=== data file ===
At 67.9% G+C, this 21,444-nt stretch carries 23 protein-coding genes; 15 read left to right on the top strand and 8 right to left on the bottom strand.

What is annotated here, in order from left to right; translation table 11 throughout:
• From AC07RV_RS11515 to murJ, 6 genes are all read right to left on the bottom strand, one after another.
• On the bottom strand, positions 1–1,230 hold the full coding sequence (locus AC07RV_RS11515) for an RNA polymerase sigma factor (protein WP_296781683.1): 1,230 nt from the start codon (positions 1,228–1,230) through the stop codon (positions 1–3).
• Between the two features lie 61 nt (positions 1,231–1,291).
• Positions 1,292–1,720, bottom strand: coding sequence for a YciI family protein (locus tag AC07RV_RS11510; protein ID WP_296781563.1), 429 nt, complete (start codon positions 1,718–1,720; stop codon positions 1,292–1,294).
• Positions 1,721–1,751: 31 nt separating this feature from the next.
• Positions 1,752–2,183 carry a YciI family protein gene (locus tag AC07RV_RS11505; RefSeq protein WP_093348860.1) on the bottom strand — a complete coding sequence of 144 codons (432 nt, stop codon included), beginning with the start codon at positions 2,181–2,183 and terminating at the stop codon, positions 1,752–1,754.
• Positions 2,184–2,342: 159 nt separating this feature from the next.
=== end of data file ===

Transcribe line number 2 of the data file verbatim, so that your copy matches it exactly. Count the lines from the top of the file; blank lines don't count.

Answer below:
What is annotated here, in order from left to right; translation table 11 throughout: